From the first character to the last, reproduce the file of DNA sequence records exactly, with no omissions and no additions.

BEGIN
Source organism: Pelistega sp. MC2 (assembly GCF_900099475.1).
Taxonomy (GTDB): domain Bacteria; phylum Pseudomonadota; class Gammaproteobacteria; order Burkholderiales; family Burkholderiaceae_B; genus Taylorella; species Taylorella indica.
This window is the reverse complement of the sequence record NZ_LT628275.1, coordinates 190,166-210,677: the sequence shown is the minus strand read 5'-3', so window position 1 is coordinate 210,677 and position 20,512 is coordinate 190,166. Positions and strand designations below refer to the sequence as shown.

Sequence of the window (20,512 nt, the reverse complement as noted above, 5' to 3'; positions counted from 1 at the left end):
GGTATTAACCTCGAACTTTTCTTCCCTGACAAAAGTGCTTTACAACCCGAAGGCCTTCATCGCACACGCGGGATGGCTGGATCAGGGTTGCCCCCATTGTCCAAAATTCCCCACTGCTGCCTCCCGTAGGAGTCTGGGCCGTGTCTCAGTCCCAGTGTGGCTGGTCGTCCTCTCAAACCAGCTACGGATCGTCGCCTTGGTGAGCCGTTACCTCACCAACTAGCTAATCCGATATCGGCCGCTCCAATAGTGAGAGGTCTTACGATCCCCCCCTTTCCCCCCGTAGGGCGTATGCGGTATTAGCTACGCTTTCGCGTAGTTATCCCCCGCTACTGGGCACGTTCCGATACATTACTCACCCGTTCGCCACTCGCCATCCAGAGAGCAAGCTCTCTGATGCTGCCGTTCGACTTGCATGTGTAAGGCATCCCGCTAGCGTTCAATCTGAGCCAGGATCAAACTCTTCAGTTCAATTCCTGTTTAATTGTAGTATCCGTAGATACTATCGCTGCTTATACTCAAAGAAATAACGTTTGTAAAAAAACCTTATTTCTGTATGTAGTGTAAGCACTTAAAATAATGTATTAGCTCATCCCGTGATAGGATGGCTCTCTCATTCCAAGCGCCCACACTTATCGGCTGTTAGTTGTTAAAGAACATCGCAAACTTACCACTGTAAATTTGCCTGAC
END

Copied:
Source organism: Pelistega sp. MC2 (assembly GCF_900099475.1).
Taxonomy (GTDB): domain Bacteria; phylum Pseudomonadota; class Gammaproteobacteria; order Burkholderiales; family Burkholderiaceae_B; genus Taylorella; species Taylorella indica.
This window is the reverse complement of the sequence record NZ_LT628275.1, coordinates 190,166-210,677: the sequence shown is the minus strand read 5'-3', so window position 1 is coordinate 210,677 and position 20,512 is coordinate 190,166. Positions and strand designations below refer to the sequence as shown.

Sequence of the window (20,512 nt, the reverse complement as noted above, 5' to 3'; positions counted from 1 at the left end):
GGTATTAACCTCGAACTTTTCTTCCCTGACAAAAGTGCTTTACAACCCGAAGGCCTTCATCGCACACGCGGGATGGCTGGATCAGGGTTGCCCCCATTGTCCAAAATTCCCCACTGCTGCCTCCCGTAGGAGTCTGGGCCGTGTCTCAGTCCCAGTGTGGCTGGTCGTCCTCTCAAACCAGCTACGGATCGTCGCCTTGGTGAGCCGTTACCTCACCAACTAGCTAATCCGATATCGGCCGCTCCAATAGTGAGAGGTCTTACGATCCCCCCCTTTCCCCCCGTAGGGCGTATGCGGTATTAGCTACGCTTTCGCGTAGTTATCCCCCGCTACTGGGCACGTTCCGATACATTACTCACCCGTTCGCCACTCGCCATCCAGAGAGCAAGCTCTCTGATGCTGCCGTTCGACTTGCATGTGTAAGGCATCCCGCTAGCGTTCAATCTGAGCCAGGATCAAACTCTTCAGTTCAATTCCTGTTTAATTGTAGTATCCGTAGATACTATCGCTGCTTATACTCAAAGAAATAACGTTTGTAAAAAAACCTTATTTCTGTATGTAGTGTAAGCACTTAAAATAATGTATTAGCTCATCCCGTGATAGGATGGCTCTCTCATTCCAAGCGCCCACACTTATCGGCTGTTAGTTGTTAAAGAACATCGCAAACTTACCACTGTAAATTTGCCTGAC